Attackers hijack CCTV cameras and network-attached storage devices to launch DDoS attacks

Default and weak credentials on embedded devices can lead to powerful botnets

We've reached a point that security researchers have long warned is coming: insecure embedded devices connected to the Internet are routinely being hacked and used in attacks.

The latest example is a distributed denial-of-service (DDoS) attack detected recently by security firm Imperva. It was a traditional HTTP flood aimed at overloading a resource on a cloud service, but the malicious requests came from surveillance cameras protecting businesses around the world instead of a typical computer botnet.

The attack peaked at 20,000 requests per second and originated from around 900 closed-circuit television (CCTV) cameras running embedded versions of Linux and the BusyBox toolkit, researchers from Imperva's Incapsula team said in a blog post Wednesday.

When analyzing one of the hijacked cameras that happened to be located in a store close to the team's office, the researchers found that it was infected with a variant of a known malware program designed for ARM versions of Linux that's known as Bashlite, Lightaidra or GayFgt.

While infecting computers with malware these days requires software exploits and social engineering, compromising the CCTV cameras that were used in this attack was very easy as they were all accessible over the Internet via Telnet or SSH with default or weak credentials.

Insecure out-of-the-box configurations are a common issue in the embedded device world and have been for a long time. In 2013, an anonymous researcher hijacked 420,000 Internet-accessible embedded devices that had default or no login passwords and used them in an experiment to map the whole Internet.

However, the problem is getting worse. The push by device manufacturers to connect things such as fridges or "smart" light bulbs to the Internet is largely done without consideration for security implications or an overhaul of outdated practices. As a result, the number of easily hackable embedded devices is growing fast.

Shortly after the CCTV camera-based attack was mitigated, a separate DDoS attack was detected that originated from a botnet of network-attached storage (NAS) devices, the Imperva researchers said. "And yes, you guessed it, those were also compromised by brute-force dictionary attacks."

Join the newsletter!

Error: Please check your email address.
Rocket to Success - Your 10 Tips for Smarter ERP System Selection
Keep up with the latest tech news, reviews and previews by subscribing to the Good Gear Guide newsletter.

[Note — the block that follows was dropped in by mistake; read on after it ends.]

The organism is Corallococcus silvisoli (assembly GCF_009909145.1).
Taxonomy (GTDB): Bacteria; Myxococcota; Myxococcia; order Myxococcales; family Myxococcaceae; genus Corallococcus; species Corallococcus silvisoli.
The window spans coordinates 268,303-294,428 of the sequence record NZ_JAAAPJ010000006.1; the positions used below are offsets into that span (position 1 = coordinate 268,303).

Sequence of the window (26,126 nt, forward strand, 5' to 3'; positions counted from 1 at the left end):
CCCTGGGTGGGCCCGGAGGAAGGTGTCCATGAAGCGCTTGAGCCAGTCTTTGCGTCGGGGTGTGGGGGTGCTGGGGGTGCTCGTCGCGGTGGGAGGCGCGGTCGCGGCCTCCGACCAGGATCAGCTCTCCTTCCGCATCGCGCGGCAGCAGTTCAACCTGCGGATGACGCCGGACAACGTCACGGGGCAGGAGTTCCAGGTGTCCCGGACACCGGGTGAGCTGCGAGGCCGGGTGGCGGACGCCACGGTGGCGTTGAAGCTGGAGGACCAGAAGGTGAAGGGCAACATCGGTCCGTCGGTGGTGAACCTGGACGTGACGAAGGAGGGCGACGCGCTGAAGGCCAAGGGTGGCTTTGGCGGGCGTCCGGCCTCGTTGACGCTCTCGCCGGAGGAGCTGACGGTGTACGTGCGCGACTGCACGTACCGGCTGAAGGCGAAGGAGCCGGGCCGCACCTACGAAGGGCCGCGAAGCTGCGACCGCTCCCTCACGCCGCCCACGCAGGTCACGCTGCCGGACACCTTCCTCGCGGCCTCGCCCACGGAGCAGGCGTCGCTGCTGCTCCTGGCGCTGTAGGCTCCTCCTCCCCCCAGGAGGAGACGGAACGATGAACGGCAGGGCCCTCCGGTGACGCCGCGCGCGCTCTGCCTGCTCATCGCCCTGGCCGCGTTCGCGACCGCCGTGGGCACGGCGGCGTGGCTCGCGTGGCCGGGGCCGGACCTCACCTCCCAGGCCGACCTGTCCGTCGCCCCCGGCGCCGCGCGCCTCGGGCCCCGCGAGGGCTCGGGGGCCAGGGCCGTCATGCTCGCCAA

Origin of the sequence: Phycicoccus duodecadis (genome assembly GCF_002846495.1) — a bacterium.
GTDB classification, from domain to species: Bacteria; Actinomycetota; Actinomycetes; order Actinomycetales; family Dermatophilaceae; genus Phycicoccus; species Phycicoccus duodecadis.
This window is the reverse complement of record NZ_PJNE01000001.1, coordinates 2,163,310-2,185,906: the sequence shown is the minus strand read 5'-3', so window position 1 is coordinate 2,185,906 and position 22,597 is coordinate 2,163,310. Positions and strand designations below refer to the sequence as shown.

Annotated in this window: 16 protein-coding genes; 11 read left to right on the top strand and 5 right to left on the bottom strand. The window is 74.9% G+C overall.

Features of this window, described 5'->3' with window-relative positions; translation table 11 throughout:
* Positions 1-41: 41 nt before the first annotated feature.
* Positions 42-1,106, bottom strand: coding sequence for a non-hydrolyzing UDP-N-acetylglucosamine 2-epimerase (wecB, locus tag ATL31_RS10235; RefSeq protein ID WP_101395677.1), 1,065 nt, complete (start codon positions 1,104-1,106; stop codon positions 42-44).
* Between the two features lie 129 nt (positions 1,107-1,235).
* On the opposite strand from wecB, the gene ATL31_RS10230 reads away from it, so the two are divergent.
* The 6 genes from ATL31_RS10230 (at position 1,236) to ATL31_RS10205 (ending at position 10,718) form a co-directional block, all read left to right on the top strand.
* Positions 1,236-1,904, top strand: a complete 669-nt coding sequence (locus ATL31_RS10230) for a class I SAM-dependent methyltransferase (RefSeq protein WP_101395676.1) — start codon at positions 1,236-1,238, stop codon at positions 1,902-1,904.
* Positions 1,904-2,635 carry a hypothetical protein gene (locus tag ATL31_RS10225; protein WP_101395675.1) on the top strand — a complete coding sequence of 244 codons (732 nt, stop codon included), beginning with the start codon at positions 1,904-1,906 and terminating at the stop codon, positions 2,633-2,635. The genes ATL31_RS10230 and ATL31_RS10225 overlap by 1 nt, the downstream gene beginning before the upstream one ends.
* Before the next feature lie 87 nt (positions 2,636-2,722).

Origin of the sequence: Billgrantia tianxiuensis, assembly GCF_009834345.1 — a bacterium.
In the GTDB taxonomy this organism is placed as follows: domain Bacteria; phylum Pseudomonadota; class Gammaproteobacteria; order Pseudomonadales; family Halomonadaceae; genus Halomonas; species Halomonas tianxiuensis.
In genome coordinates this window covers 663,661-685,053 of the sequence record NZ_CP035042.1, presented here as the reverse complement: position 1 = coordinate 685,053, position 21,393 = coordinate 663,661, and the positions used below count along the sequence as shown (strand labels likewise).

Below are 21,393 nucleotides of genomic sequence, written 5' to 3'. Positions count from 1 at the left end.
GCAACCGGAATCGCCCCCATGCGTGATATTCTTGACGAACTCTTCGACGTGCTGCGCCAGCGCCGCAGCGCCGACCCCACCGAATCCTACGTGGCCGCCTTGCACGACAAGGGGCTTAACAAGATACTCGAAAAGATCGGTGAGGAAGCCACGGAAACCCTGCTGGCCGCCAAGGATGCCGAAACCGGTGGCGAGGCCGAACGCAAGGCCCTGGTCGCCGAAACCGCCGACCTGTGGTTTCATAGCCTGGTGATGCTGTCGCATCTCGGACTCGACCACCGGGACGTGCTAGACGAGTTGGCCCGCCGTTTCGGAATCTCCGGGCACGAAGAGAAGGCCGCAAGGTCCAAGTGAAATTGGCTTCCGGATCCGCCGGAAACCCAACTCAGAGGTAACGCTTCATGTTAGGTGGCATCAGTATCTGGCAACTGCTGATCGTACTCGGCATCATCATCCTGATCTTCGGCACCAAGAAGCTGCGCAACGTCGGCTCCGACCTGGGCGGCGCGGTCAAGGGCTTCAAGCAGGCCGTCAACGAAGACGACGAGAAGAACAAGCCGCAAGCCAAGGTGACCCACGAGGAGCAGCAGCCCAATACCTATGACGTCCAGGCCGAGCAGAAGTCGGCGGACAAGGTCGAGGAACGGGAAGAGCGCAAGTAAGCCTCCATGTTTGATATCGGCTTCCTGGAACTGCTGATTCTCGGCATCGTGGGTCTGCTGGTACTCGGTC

Lucian Constantin

IDG News Service
Show Comments

Cool Tech

SanDisk MicroSDXC™ for Nintendo® Switch™

Learn more >

Breitling Superocean Heritage Chronographe 44

Learn more >

Toys for Boys

Family Friendly

Panasonic 4K UHD Blu-Ray Player and Full HD Recorder with Netflix - UBT1GL-K

Learn more >

Stocking Stuffer

Razer DeathAdder Expert Ergonomic Gaming Mouse

Learn more >

Christmas Gift Guide

Click for more ›

Most Popular Reviews

Latest Articles

Resources

PCW Evaluation Team

Walid Mikhael

Brother QL-820NWB Professional Label Printer

It’s easy to set up, it’s compact and quiet when printing and to top if off, the print quality is excellent. This is hands down the best printer I’ve used for printing labels.

Ben Ramsden

Sharp PN-40TC1 Huddle Board

Brainstorming, innovation, problem solving, and negotiation have all become much more productive and valuable if people can easily collaborate in real time with minimal friction.

Sarah Ieroianni

Brother QL-820NWB Professional Label Printer

The print quality also does not disappoint, it’s clear, bold, doesn’t smudge and the text is perfectly sized.

Ratchada Dunn

Sharp PN-40TC1 Huddle Board

The Huddle Board’s built in program; Sharp Touch Viewing software allows us to easily manipulate and edit our documents (jpegs and PDFs) all at the same time on the dashboard.

George Khoury

Sharp PN-40TC1 Huddle Board

The biggest perks for me would be that it comes with easy to use and comprehensive programs that make the collaboration process a whole lot more intuitive and organic

David Coyle

Brother PocketJet PJ-773 A4 Portable Thermal Printer

I rate the printer as a 5 out of 5 stars as it has been able to fit seamlessly into my busy and mobile lifestyle.

Featured Content

Latest Jobs

Don’t have an account? Sign up here

Don't have an account? Sign up now

Forgot password?